Tristana occupies an unusual spot in Luis Buñuel’s filmography. Flanked by late-period masterworks that represent the culmination and perfection of the old-guard surrealist’s long-cherished obsessions, the film is often relegated to the role of overlooked middle child. One obvious reason: Tristana is easily the most straightforward and naturalistic of Buñuel’s films since he churned out Mexican melodramas along the lines of Susana and A Woman Without Love. Seldom given over to the Borgesian narrative trickery and disorienting dream imagery that mark films like The Discreet Charm of the Bourgeoisie, apart from the recurring image of a severed head that doubles as the clapper of a church bell, Tristana is nevertheless a virtual compendium of Buñuel’s characteristic themes and motifs.
If the story of Tristana bears more than a passing resemblance to Buñuel’s earlier Viridiana, it’s hardly a coincidence, since both are based on novels by “the Spanish Balzac,” Benito Pérez Galdós. After the death of her mother, innocent young Tristana (Catherine Deneuve) falls into the amorous clutches of her new guardian, middle-aged lothario Don Lope (Fernando Rey). An aristocratic idler who excoriates “the curse of work” while simultaneously hocking his patrimony item by item, Don Lope is another in the line of poignantly contradictory figures that Rey played for Buñuel. Unapologetically atheistic and a defender of the underprivileged (as in the scene where he misinforms a gendarme about the escape route of a fleeing purse-snatcher), Don Lope typifies a certain kind of fin-de-siècle liberalism, which makes his crassly erotic exploitation of Tristana all the more inexcusable.
Under Don Lope’s onerous tutelage, Tristana sheds the passivity with which she initially submitted to his advances, transforming inexorably over the course of the film from naïf to femme fatale (or perhaps, since this is Buñuel, exterminating angel would be more accurate). The erotic antagonism at the bottom of their relationship points the way to Buñuel’s final masterpiece, That Obscure Object of Desire, which takes far more playful potshots at its theme. On the other hand, Don Lope’s chauvinistic slogan, “If you want an honest woman, break her leg and keep her home,” provides too obvious foreshadowing for Tristana’s ultimate fate. Similarly, arriviste artist Horacio (Franco Nero), the third side of the romantic triangle that obligatorily arises, never transcends his perfunctory functionality. The character, as Buñuel once admitted in an interview, exists as little more than pretext to advance the sudsy plot. Seeds of discontent are equally sown in the film’s abrupt ending and elliptical coda that inexplicably rewinds the narrative back to a point that seems like a default reset.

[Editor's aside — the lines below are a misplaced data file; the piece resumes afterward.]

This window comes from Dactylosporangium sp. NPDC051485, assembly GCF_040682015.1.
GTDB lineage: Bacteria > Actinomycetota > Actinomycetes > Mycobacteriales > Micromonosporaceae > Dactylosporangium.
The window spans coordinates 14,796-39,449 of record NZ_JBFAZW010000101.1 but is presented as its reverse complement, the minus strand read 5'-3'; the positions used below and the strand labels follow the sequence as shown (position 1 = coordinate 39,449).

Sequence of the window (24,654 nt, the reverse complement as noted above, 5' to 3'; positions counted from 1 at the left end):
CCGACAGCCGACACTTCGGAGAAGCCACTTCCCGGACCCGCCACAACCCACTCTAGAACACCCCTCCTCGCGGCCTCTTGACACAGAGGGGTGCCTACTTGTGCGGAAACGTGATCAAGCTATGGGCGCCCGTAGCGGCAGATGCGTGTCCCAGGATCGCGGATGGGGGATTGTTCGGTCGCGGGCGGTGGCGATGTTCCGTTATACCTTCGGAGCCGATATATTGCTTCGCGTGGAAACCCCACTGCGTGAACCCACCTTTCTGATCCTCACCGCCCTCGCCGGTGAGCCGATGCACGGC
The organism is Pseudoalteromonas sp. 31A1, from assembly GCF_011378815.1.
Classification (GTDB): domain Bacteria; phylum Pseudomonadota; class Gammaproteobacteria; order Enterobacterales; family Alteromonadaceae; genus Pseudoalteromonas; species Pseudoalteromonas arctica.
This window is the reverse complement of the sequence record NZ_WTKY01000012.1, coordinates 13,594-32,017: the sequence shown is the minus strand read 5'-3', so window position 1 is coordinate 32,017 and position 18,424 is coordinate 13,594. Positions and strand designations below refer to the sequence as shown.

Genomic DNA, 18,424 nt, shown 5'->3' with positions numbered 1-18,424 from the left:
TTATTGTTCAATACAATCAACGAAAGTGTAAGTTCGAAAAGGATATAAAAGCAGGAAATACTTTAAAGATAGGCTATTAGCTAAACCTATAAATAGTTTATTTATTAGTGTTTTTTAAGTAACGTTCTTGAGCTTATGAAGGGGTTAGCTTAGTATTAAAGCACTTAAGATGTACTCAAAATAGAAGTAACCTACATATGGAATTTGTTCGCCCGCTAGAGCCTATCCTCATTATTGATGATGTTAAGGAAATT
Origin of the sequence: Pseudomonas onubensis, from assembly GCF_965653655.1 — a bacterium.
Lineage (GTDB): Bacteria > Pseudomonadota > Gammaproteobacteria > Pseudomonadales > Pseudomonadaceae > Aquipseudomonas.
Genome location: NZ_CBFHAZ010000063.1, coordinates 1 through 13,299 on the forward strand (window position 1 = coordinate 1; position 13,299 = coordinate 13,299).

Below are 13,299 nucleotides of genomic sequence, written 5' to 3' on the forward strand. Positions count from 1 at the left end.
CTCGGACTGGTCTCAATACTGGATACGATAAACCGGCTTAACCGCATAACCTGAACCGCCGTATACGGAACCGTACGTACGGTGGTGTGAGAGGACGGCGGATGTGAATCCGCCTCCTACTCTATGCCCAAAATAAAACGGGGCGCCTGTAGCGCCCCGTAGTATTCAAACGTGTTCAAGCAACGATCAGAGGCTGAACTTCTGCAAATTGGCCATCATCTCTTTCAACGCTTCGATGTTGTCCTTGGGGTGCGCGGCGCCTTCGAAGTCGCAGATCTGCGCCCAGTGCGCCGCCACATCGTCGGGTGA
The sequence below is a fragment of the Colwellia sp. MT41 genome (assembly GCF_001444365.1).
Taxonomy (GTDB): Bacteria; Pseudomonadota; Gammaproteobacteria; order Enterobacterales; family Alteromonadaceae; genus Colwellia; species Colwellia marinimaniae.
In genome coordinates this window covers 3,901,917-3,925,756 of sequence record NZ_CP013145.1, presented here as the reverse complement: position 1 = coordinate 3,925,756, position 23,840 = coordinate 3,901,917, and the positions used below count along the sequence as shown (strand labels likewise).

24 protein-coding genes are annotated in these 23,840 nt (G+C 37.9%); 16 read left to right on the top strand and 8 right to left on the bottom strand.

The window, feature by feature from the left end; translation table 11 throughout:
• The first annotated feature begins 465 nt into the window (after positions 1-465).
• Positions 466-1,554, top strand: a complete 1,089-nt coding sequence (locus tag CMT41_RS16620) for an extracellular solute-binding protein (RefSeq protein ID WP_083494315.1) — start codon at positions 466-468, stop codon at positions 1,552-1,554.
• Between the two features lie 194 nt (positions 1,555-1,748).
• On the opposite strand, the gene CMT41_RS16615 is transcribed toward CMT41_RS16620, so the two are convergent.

Still, there are more than a few striking images and intriguing ideas to be extracted from Tristana. The influence of chance on the course of our lives—a theme central to, among others, The Phantom of Liberty—crops up here in the form of Tristana’s little caprices, her stubborn insistence on choosing between seemingly identical objects (chickpeas, columns, roads), one of which leads to her first meeting with Horacio. And then there’s the scene where Tristana exposes herself to the deaf-mute Saturno (Jesús Fernández), standing hieratic and aloof on her balcony like “la belle dame sans merci” out of some Romantic-era idyll, while her bemused smile only hints at the depths of her cruelty. Or take the moment, during a visit to the Toledo Cathedral, when Tristana leans over the marble tomb of an archbishop, gazing in rapt fascination at the touches of putrefaction that the artist dutifully, if morbidly, rendered immortal in his artwork. Corporeal disintegration is obviously much on Tristana’s mind, since she recently lost a leg to some unnamed disease, but it seems a trifle arbitrary to reduce this polyphonic image to its lowest-common denominator, especially as the icy wind of death blows throughout this chilly film—and not just at its conclusion.